Monday, August 8, 2011

CCDD 080811—Goblin Bangchuckers

Cool Card Design of the Day
8/8/2011 - Today I want to talk about Goblin Bangchuckers. I do intend to write about my experience at GenCon, but I want to do it right and that means later. In short, it could have gone better but it was absolutely worth the trip.

Why is a card as bad as Goblin Bangchuckers worth discussing? Because it's not the weak play value that I dislike, it's the weak design. Let me clarify before I go on: it's okay to make a card that's bad in terms of how much it helps your deck/strategy. (In fact, it's vital to the game that there be a few bad cards to give new players their first easy lesson in card evaluation.) It is not okay to design a card that no one likes.

That's a broad claim, so I'll justify its components so you can tell me what I missed. Goblin Bangchuckers is not for Spike because it's not efficient, it doesn't reward skill (much), and it has a low expected value in terms of resource advantage. It wants to be for Timmy, providing a suspenseful moment and an exciting experience, but it falls flat because the effect is so marginal. It has some Johnny potential because untapping it infinitely will guarantee you a game win, but the same is true of a great many cards—most of which are more reliable if your combo doesn't go infinite.

Wizards cares about more audiences than just the three psychographic profiles. There's nothing here for Melvin (beyond the untap-before-resolution trick Johnny already found) but it's not a total miss for Vorthos. A lot of folks enjoy zany and/or sadomasochistic goblins and this is both. "Bangchuckers" is also pretty cute if you imagine these dumb little goblins calling their explosives 'bangs' and trying to find better ways to propel them at their enemies. That said, this shtick is drawn from the shallow end of a deeper well and isn't really awesome enough to carry the card on its lonesome.

We also need to consider the hardcore player, the casual player and the new player. Hardcore players would consider running this card in limited if there were a multi-untap card, something M12 conspicuously lacks. Casual players might think this is cute but will be turned off quickly by the downside mechanic. New players, well, they may assume the cost and/or rarity means the card is good and put it in their decks. They'll learn something when it turns out terribly, but—and this is important—it won't be a fun lesson; it will be frustrating and they may even feel betrayed by the game. (There's a column there all to itself.)

Are there players that love cards because they're terrible? Probably a few. Do we need to cater to this crowd? Nope, there will always be something bad and that's what they'll latch onto.

So, how could this card have been made different? If it cost RR, Spike would play it as an efficient body with a corner-case ability. If it dealt 5 damage instead of 2, Timmy would play it for the big boom (as well as Spikes who can get over the randomness). If it didn't require a flip and just straight-up dealt 2 damage to a target and itself, Johnny would take notice (suddenly Spirit Mantle makes this a Shock/turn instead of a shock-every-other-turn-maybe). Here's my proposal:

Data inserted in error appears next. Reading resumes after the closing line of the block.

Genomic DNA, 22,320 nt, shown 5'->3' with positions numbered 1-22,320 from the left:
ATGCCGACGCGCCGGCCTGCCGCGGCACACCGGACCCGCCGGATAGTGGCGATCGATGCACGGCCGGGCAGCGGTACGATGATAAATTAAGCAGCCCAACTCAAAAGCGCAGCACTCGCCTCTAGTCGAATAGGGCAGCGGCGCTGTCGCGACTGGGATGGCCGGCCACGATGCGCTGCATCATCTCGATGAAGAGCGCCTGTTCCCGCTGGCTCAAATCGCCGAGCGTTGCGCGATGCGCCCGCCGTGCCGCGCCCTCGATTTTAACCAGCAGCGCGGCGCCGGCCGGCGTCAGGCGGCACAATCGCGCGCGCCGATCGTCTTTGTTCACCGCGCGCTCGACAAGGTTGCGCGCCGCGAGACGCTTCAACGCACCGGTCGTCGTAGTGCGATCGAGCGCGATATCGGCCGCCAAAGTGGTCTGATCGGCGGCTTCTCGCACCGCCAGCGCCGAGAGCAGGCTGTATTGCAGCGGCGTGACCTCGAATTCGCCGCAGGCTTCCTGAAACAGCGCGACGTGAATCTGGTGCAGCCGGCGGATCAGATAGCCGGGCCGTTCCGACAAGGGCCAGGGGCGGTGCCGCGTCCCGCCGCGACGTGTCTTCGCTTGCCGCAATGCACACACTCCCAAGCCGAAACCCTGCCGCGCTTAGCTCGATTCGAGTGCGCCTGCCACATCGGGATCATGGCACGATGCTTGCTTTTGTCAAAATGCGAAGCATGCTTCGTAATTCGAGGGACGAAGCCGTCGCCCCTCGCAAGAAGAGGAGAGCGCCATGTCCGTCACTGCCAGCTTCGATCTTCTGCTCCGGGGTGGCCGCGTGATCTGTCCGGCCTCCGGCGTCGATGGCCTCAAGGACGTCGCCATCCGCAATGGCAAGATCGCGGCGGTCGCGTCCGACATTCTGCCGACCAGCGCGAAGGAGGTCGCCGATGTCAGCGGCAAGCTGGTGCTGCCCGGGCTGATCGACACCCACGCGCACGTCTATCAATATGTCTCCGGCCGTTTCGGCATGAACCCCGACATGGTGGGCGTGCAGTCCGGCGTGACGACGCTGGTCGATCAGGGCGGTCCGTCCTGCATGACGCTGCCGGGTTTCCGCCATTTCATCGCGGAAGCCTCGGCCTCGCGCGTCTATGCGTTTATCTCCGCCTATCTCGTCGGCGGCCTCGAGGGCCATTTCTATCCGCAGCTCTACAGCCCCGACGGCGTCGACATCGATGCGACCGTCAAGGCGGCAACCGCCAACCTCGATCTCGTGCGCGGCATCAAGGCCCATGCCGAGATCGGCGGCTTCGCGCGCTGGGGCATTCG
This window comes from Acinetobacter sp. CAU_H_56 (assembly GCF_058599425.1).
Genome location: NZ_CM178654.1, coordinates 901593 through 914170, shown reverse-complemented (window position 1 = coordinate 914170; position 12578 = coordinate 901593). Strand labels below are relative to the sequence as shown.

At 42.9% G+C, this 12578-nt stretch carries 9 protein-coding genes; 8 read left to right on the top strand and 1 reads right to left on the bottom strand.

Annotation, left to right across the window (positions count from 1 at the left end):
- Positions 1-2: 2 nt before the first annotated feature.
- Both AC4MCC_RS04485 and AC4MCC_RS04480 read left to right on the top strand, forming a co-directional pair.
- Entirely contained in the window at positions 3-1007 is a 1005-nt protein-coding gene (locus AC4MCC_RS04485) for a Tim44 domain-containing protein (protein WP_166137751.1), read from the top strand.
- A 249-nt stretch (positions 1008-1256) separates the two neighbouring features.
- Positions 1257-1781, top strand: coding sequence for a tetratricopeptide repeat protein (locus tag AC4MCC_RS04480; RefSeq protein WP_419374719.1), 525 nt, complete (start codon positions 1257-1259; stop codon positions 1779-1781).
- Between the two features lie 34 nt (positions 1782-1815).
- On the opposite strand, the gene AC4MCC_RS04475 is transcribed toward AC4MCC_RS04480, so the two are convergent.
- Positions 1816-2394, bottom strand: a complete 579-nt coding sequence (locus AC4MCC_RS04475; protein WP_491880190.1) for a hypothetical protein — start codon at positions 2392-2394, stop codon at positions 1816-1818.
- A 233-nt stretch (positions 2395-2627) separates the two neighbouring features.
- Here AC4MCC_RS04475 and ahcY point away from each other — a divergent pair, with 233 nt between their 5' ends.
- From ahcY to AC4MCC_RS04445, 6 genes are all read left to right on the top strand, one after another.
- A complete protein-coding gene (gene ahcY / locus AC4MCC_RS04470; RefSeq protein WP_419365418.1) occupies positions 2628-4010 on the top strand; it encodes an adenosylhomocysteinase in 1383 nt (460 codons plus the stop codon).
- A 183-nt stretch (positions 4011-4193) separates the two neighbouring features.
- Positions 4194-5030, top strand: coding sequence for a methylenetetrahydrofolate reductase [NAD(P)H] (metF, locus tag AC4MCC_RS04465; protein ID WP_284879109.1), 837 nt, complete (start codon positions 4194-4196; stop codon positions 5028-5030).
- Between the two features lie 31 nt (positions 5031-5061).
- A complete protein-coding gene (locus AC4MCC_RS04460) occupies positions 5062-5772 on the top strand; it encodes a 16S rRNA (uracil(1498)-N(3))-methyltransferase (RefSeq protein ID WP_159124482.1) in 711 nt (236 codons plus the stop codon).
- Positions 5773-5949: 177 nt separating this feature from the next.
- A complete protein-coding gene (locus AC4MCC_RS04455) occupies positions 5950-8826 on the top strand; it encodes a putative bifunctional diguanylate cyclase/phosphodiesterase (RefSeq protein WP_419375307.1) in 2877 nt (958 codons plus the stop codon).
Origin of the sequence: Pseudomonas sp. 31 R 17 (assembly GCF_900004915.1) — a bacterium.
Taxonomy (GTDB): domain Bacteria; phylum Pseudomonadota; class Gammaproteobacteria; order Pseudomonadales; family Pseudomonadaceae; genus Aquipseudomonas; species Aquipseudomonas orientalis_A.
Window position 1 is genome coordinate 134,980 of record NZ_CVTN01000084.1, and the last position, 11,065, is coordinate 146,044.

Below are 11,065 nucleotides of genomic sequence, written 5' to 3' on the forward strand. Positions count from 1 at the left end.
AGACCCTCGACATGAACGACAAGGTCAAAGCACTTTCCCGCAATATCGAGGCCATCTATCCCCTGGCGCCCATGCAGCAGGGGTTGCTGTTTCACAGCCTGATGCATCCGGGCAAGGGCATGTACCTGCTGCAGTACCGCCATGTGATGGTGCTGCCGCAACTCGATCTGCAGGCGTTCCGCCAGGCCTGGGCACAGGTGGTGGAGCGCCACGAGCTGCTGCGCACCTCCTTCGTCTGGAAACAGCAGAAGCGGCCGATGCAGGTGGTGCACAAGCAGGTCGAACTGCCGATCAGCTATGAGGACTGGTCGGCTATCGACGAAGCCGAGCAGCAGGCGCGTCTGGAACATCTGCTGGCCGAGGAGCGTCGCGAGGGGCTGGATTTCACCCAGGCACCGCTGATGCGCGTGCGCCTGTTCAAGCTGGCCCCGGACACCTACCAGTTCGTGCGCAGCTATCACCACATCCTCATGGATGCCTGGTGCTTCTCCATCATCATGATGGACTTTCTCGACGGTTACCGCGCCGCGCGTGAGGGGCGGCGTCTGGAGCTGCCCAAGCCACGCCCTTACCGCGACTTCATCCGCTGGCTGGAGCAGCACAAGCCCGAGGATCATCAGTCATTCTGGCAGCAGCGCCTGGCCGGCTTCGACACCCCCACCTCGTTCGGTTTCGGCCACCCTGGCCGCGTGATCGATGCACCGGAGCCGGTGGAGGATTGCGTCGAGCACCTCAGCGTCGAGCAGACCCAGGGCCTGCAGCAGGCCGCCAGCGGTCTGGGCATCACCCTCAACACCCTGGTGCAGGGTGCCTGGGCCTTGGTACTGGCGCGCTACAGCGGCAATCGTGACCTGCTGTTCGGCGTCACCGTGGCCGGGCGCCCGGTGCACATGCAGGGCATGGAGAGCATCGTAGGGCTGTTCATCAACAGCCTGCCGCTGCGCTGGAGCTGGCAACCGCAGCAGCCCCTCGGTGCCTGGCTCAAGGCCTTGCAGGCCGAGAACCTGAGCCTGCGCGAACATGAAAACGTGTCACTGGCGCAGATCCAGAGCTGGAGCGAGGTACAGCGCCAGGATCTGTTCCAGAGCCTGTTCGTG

A few important changes here: It doesn't tap to use its ability. That removes the combo potential (which isn't great) but it also encourages combat, which is always good. More importantly, it means the 'chuckers are never just sitting around waiting to do their thing, they're proactively attacking or at least chump-blocking. It also deals the backfire to you instead of itself now. Not only is that more historically consistent (Char, Jackal Pup, Brothers of Fire, etc) and at least as resonant, it makes for a much more interesting card: After how many failures does it become more of a liability to you than it's worth?

I did waffle a bit on the exact trigger. I didn't like "Whenever ~ attacks" because you can kill any small creature before blockers are declared and it also removes the Juggler's Dilemma (see below). What I really wanted was for it to resolve before damage and after blockers but that wording is pretty wonky: "Whenever ~ blocks, becomes blocked, or attacks and isn't blocked" or "Whenever ~ attacks, after blockers are declared..." Maybe there's a better way.

The biggest problem with this version is that it's no longer a bad card (which we're assuming was a goal of this design). It's still expensive for its body, but the chance of repeated Shocks is promising. Like Fire Juggler, it doesn't read as terribly impressive, but your opponent often has to treat it as a 4/2 in combat. The fact that it can (sometimes) take out a Merfolk Looter regardless of whether the defender blocks or not is actually pretty strong. That raises the point that it's also more interactive because the opponent can block it with a Runeclaw Bear to get rid of it for sure, begging the question "how much are you willing to spend to keep it alive?"

Do you have reasons to like the printed version that I missed? Would you play this version? How would you change Goblin Bangchuckers to give it more meaning?


  1. I like this card because it's bad. I run it in limited because sometimes a red deck just wants to chump block and try to get through an extra 2 damage.